Freemasonry and Generative AI 

The Languages of Freemasonry, Generative AI and the Turin Test: An Introduction.

This series is humbly dedicated to the life and work of Alan Turin, Polymath (1912-54). The Turing Test (1950) considers a machine’s ability to exhibit intelligence equivalent to, or indistinguishable from, that of a human.

Humans classify life-forms in species; this includes humans self-defining as Homo Sapiens. Sapiens evolved long after Big Bang’s inception of this spacetime universe.



Alan Turin, Polymath (1912-54)
IMAGE LINKED:  wikimedia Attribution 4.0 International (CC BY 4.0)

Perhaps by around 100,000 BCE, Sapiens were mutating/adapting and acquired an enhanced cognitive ability – enhanced language skill.

This is the defining human characteristic; language ‘programmes’ the human repertoire. Enhanced language, imagination, and verbal communication combined to produce the primal social media – story-telling.

With this, Sapiens became humans; and began a dual existence in the parallel universes of nature, brains (Sapiens) and imagination, mind (human). Brains make minds through the process of change arising from an ever-ramifying expression of cultural possibilities.

Belief in stories extended beyond relationships familial, tribal, and ethnical. This facilitated widespread organisation and cooperation. From this, Sapiens/humans gained dominance over other life-forms, the planet and beyond.

‘Story’ has pejorative connotations as do the terms, ‘myth’, ‘legend’, ‘tale’, ‘folk-lore’ etc. The term ‘narrative’ seems to have escaped negativity; notwithstanding, ‘stories’ it is.

Human ability extended to inventing scientific methodology. This is used to describe the measurable/physical universe – nature – in terms of prediction and control.

This was, and is, mathematically based which can be understood as a more closed form of natural language. Embedded in which are specific aspects of culture, these comprise the scientific paradigm.

The widespread employment of electronic digitalisation enabled: Computer-Aided Design and Manufacture; Email; Internet; and, blue-collar robotics. From this, a third Industrial Revolution can be dated from 1984.

Based on nanotechnology, generative artificial intelligence (AI), and white-collar robotics, a fourth Industrial Revolution was declared at the 2016 World Economic Forum.

AI had arrived but how old was it?

How much has it developed in the last seven years?

Is it in the kindergarten of its introduction?

How long will it take to grow?

What will be the form of its maturity?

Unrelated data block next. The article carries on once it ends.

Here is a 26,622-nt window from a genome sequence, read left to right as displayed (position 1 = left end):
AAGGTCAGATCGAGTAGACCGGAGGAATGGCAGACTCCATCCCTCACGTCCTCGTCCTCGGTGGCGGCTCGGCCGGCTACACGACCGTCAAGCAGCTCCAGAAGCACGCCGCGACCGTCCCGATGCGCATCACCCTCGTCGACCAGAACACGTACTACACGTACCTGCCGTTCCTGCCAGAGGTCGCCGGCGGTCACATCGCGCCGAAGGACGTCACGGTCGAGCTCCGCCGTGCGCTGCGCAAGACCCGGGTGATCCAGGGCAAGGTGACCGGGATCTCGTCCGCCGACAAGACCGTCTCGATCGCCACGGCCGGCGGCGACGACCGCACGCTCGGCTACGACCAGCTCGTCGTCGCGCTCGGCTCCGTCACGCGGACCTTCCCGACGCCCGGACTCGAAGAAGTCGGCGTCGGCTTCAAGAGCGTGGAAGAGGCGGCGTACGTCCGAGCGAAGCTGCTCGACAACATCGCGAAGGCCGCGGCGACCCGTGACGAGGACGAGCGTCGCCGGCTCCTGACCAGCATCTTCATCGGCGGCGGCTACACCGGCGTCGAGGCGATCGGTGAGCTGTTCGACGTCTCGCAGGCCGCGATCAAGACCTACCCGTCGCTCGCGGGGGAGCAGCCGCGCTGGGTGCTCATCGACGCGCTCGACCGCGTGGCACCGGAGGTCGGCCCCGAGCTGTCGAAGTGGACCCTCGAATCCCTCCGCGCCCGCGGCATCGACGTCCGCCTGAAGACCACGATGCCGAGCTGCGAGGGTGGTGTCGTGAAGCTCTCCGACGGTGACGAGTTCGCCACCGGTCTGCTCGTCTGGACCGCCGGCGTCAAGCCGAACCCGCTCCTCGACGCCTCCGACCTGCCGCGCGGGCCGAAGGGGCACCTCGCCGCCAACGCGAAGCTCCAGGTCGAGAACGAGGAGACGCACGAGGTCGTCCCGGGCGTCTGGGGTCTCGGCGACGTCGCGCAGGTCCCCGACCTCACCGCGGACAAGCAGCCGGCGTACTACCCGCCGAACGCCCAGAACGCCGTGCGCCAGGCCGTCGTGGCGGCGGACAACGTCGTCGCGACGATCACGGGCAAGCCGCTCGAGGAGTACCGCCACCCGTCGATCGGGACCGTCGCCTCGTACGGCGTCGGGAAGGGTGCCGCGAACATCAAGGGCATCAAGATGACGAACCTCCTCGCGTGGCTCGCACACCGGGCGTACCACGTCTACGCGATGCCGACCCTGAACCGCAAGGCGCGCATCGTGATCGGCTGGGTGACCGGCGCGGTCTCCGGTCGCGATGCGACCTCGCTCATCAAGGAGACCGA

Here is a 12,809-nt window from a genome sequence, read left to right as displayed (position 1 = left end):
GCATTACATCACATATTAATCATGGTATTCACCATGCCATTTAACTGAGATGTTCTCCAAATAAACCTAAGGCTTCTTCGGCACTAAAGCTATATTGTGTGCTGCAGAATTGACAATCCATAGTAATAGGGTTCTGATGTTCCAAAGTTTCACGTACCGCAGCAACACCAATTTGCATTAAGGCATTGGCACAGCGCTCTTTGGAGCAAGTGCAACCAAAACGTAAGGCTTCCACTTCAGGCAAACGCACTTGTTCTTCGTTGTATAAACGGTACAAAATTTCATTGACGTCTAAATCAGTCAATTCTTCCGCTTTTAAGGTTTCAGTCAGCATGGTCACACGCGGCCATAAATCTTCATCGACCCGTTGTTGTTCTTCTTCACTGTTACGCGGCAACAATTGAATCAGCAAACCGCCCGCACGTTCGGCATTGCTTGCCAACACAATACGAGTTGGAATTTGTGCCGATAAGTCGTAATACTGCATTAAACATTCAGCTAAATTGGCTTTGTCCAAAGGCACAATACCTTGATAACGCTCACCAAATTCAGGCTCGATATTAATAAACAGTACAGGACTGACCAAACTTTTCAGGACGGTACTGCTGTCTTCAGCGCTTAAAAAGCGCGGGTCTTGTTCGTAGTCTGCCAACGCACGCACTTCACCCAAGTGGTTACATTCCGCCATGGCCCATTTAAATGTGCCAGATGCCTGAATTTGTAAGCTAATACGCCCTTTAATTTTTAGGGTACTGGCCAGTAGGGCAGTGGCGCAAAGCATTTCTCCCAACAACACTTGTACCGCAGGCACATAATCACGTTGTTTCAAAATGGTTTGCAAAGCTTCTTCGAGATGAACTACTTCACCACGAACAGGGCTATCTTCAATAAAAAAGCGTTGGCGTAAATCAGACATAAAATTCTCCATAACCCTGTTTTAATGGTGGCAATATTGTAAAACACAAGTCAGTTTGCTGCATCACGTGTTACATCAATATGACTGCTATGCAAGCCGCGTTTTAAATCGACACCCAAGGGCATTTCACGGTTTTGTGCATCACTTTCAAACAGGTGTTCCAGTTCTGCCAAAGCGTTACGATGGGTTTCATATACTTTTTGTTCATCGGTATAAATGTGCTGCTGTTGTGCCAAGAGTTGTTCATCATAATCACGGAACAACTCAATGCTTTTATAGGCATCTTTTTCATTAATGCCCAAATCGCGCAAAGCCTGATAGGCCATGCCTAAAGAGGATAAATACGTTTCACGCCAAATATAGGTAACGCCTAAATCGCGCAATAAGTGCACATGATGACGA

Will it ever decline?

(That’s if it is appropriate to consider AI in this way.)

The nomenclature of generative artificial intelligence is recent and volatile. ‘Generative’ means capable of production and/or reproduction, perhaps the first technology able to create new ideas – content.

‘Artificial’ can be understood as being a man-made copy of something otherwise produced by natural process. AI is powered by algorithms, statistical patterns encoded into sets of machine instructions.



A letter dated 2nd August 1939, signed by Einstein, was sent to President Roosevelt.
It warned that current nuclear development could lead to a future production of weaponry with a planet-destroying potential. The President was not a nuclear physicist.
IMAGE LINKED:  wikimedia Attribution 4.0 International (CC BY 4.0)

On 13 March 2023, an ‘Elon Musk’ open letter was allegedly signed by over 1,800 people, including leaders in AI development.

The letter asked for a six month pause on the development of systems more powerful than openAI GPT-4.

It was left to the media to ‘explain’ this to non-system people; among whom, ‘AI’ became a buzz word, replacing the buzz word ‘algorithm’.

Buzz words are too general to be either true or false and are convenient for covering a multitude of sins; and, some good things in the process!

Thus, in what form AI exists now and how it might exist in the future, is for a very small number of specialists to debate.

Buzz-world humans can only ask questions but how do we know which questions to ask? How is it possible to ‘follow the science’ when its pronouncements are equivocal?

Were the English examination results in the summer of 2020 protected from a ‘mutant algorithm’ as claimed by the UK Prime Minister?

Unphased by the ‘Elon Musk Letter’, European Commissioner Thierry Breton is reported as saying, (14 June 2023) “Now is not the time to hit any ‘pause button’, it is about acting fast and taking responsibility”.

Is AI a language machine with, potentially, a mind of its own? If so, will the machine produce its own ghost capable of forming ideas and content which are different from that of humankind?

Will Sapiens/human be able to recognise and evaluate such ideas and content – even be able to undertake a Turin Test?

By accident or design, some more recent evolution in nature may well have been induced/interrupted by human intervention.

If algorithms/AI are capable of mutation will humans be able to intervene in this process by way of effective, efficient, and enforceable regulation?